German Chancellor Angela Merkel hails refugee progress with Turkey, vows to push EU bid

German Chancellor Angela Merkel (right) speaks with Turkish Prime Minister Ahmet Davutoglu (left) as they walk before their meeting on Sunday, in Istanbul.
German Chancellor Angela Merkel (right) speaks with Turkish Prime Minister Ahmet Davutoglu (left) as they walk before their meeting on Sunday, in Istanbul. PHOTO: AFP

ISTANBUL (AFP) - German Chancellor Angela Merkel on Sunday hailed progress in helping Ankara deal with the refugee crisis and vowed to push forwards its long-stalled EU membership bid, as Slovenia warned it would have to slow a rising influx of migrants.

Merkel held talks in Istanbul with Prime Minister Ahmet Davutoglu and President Recep Tayyip Erdogan on a critical one-day visit, which came as Germany was shaken by a bloody knife attack on a pro-refugee politician.

The European Union wants Turkey to do more to tighten its border security and help contain the historic influx of Syrians and others escaping conflict, persecution and poverty.

In return, Ankara wants greater recognition for its role in hosting over two million Syrian refugees, an increase in financial help and an acceleration of its stuttering drive for EU membership.

Merkel and the Turkish leadership indicated that officials were making progress towards a deal on cooperation, although neither suggested a final agreement had been reached.

The German chancellor said that Berlin was prepared to support opening Chapter 17 of the accession process - which deals with economic and monetary affairs - and consider opening other chapters.

Speaking after her talks with Erdogan, Merkel said the EU and Turkey were in agreement to work closer "on dynamising the accession process" towards Turkey's EU membership and also visa liberalisation for Turks wanting to travel to the EU's Schengen zone.

"The talks in that direction are very promising and will be continued," said Merkel, sitting on a large golden chair alongside the Turkish strongman.

Erdogan, who for months has bitterly criticised the EU's attitude towards Turkey, said he was also calling for more accession chapters to be opened.

Davutoglu praised a "better approach" from the European Union on dealing with the over two million people who fled Syria's civil war for Turkey.

"Unfortunately Turkey was left alone by the international community in terms of burden sharing." "We are very pleased there is a better approach now," said Davutoglu.

Germany has been Europe's top destination for refugees, most of whom travel through Turkey and the Balkans, and is expecting to register up to a million asylum requests this year.

Merkel said that the fact Turkey had accomplished the immense task of looking after over two million Syrian refugees on relatively little funding had led to a "migration pressure" which resulted in the current unprecedented influx of migrants into Europe.

"Turkey had little international help until now for the huge contribution it has made," said Merkel. She said it was in the interests of neither side that this resulted in illegal migration into the EU.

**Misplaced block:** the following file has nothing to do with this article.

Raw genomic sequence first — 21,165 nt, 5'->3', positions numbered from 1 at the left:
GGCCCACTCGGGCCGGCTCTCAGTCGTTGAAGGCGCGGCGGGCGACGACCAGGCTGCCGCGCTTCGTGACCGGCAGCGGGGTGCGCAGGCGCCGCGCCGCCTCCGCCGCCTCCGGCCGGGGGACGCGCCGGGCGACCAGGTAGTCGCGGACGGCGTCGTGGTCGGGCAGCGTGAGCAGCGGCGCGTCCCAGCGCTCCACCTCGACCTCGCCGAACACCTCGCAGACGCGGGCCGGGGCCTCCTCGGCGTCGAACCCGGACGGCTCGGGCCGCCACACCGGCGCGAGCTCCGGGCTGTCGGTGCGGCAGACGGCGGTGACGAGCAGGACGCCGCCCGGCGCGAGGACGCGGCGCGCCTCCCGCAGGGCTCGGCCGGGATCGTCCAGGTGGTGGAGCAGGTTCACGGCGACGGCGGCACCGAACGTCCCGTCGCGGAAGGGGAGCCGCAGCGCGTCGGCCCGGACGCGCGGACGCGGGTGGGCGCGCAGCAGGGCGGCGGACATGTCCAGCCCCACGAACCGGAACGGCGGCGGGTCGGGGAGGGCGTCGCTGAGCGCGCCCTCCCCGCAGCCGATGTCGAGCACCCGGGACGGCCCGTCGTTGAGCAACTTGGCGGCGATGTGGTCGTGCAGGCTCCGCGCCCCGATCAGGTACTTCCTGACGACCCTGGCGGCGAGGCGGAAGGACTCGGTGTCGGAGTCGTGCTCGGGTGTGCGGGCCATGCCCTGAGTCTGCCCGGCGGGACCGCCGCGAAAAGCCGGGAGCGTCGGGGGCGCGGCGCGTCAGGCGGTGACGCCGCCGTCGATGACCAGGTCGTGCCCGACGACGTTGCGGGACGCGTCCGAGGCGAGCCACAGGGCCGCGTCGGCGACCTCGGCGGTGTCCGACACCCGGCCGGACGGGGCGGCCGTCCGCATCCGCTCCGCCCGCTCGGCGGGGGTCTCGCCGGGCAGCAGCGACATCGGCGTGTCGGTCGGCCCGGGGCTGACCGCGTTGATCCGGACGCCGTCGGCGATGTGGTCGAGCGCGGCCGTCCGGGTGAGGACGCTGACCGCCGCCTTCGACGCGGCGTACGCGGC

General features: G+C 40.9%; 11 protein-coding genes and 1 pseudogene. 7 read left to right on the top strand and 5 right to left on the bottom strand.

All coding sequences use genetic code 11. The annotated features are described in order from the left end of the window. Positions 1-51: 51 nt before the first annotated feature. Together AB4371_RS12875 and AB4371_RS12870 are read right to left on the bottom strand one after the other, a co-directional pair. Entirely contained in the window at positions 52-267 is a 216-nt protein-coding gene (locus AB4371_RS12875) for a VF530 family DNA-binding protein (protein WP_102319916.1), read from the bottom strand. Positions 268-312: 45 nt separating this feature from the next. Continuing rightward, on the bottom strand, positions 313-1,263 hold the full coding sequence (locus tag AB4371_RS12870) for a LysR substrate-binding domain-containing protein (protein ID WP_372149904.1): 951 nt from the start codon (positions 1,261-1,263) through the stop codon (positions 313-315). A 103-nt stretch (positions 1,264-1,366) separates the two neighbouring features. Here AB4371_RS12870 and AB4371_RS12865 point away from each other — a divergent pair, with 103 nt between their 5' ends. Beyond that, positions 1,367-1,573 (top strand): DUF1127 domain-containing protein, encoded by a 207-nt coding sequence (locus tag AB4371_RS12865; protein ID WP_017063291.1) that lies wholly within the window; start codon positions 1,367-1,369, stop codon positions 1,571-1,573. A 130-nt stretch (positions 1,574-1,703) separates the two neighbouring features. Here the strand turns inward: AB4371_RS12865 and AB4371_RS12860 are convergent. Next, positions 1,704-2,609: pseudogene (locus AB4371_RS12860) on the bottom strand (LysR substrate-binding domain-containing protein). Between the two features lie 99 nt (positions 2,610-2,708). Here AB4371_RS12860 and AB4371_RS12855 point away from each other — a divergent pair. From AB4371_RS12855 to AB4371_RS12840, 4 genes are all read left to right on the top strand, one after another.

"This cannot be the aim. We will engage ourselves more strongly financially as the European Union. Germany will play its part," she promised.

More than 630,000 people fleeing war and misery have landed on Europe's shores this year, many making risky sea crossings from Turkey to Greece.

Another 12 people drowned off the Turkish coast on Saturday, and on Sunday the Greek coastguard said five migrants including a baby and two boys had died trying to cross the Aegean Sea.

While many Germans have welcomed the refugees, there has also been a backlash with her party losing support and the long-dormant anti-Islamic PEGIDA protest movement has again drawn thousands of followers.

Simmering tensions ended in violence in the western city of Cologne on Saturday when a man with a knife attacked the independent mayoral hopeful Henriette Reker, 58, who is active in helping refugees, leaving her with serious neck wounds and injuring four others.

The attacker, a 44-year-old unemployed man arrested at the scene, had "a racist motivation" according to police, and was said to have been close to the extreme right in the 1990s.

Despite the attack, voting was under way on Sunday for the mayorship of Cologne.

As the influx continued, Hungary closed its border with Croatia, forcing thousands of migrants to find a new route to northern Europe through Slovenia and into Austria.

But with numbers growing, Slovenia warned Sunday it would be forced to slow down the influx of migrants amid fears of a human bottleneck.

The government in Ljubljana said it had refused on Sunday to allow in a train carrying 1,800 migrants from Croatia, after more than 3,000 people surged into the tiny EU member state the day before.

German police union chief Rainer Wendt told the Welt am Sonntag newspaper Germany should build a fence along its border with Austria.

"If we close our borders this way, Austria will also close its border with Slovenia, and that's exactly the effect we need," he said.

Davutoglu also warned that new fighting around the northern Syrian city of Aleppo risks creating "significant new waves of migration".

He said that "some Iranian militia" and the Lebanese Shiite militant group Hezbollah had been putting pressure on Aleppo, leading to greater fighting coupled with the air strikes by Russia which Turkey has vehemently opposed.